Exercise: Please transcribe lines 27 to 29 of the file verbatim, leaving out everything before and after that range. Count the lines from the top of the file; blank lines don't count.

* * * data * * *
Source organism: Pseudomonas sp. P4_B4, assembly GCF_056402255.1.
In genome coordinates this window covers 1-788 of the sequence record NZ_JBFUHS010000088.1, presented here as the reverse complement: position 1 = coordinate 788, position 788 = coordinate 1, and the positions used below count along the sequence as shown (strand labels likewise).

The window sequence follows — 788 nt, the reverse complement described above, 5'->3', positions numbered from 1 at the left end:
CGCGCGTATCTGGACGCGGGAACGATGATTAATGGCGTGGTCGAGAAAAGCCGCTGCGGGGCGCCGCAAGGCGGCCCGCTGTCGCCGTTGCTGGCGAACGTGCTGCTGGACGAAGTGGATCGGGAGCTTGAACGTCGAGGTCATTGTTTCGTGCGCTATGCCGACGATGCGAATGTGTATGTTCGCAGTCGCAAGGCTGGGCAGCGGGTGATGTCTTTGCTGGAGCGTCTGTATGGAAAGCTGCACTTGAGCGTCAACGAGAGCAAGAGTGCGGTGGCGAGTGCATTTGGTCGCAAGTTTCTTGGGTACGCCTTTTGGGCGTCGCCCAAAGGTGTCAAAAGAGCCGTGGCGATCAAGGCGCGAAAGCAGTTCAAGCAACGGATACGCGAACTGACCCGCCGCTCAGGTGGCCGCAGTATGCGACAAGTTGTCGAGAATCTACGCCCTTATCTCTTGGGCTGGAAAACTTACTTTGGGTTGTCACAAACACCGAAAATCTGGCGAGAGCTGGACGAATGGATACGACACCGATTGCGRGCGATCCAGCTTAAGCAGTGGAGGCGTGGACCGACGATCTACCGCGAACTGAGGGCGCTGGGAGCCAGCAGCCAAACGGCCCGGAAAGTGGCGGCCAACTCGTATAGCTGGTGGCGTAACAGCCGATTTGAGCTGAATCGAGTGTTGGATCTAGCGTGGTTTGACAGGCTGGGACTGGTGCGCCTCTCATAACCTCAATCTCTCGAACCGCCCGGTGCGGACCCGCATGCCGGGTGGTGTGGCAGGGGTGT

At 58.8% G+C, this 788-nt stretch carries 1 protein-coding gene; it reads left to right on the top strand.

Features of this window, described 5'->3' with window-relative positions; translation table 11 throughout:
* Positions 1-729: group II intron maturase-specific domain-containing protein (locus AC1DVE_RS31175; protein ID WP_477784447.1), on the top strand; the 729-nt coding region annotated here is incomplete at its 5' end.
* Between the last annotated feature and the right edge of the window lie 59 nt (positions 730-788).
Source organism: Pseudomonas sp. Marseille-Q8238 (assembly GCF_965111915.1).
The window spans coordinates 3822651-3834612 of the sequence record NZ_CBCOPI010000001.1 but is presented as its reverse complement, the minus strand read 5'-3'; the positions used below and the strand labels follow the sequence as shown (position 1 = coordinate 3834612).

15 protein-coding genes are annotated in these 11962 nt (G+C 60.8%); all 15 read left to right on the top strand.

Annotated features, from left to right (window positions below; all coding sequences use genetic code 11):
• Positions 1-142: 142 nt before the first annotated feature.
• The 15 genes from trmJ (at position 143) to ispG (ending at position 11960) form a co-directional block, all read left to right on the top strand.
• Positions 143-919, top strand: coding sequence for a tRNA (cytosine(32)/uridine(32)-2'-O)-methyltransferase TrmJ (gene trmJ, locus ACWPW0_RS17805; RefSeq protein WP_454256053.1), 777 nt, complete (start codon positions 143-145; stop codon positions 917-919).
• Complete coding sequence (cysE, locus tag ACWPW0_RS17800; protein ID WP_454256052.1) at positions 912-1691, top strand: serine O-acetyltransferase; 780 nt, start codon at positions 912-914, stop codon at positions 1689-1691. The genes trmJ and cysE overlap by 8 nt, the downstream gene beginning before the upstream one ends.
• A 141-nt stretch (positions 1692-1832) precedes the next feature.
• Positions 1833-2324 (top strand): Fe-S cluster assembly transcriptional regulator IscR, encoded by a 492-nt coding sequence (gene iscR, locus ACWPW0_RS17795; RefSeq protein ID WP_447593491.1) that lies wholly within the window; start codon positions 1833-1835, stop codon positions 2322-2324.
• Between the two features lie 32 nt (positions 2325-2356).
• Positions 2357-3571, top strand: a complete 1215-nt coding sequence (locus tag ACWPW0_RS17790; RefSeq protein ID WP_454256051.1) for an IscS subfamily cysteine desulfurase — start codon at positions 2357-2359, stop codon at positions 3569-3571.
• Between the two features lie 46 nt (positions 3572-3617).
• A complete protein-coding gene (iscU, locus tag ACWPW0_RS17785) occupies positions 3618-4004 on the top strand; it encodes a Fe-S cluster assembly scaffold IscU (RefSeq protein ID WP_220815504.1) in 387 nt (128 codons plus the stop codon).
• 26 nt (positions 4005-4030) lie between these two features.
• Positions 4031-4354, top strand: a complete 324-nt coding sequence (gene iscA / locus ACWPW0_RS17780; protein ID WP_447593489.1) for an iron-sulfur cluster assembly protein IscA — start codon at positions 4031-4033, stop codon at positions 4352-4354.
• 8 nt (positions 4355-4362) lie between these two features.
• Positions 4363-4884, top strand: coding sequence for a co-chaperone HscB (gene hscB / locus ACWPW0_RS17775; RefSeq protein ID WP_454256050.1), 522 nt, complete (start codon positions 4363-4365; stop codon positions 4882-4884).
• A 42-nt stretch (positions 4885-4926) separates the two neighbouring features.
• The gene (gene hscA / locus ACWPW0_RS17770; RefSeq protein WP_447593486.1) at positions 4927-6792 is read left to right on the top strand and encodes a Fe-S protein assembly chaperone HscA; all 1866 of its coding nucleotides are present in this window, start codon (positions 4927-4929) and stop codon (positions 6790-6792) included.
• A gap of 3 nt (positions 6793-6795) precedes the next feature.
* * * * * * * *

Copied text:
• A 42-nt stretch (positions 4885-4926) separates the two neighbouring features.
• The gene (gene hscA / locus ACWPW0_RS17770; RefSeq protein WP_447593486.1) at positions 4927-6792 is read left to right on the top strand and encodes a Fe-S protein assembly chaperone HscA; all 1866 of its coding nucleotides are present in this window, start codon (positions 4927-4929) and stop codon (positions 6790-6792) included.
• A gap of 3 nt (positions 6793-6795) precedes the next feature.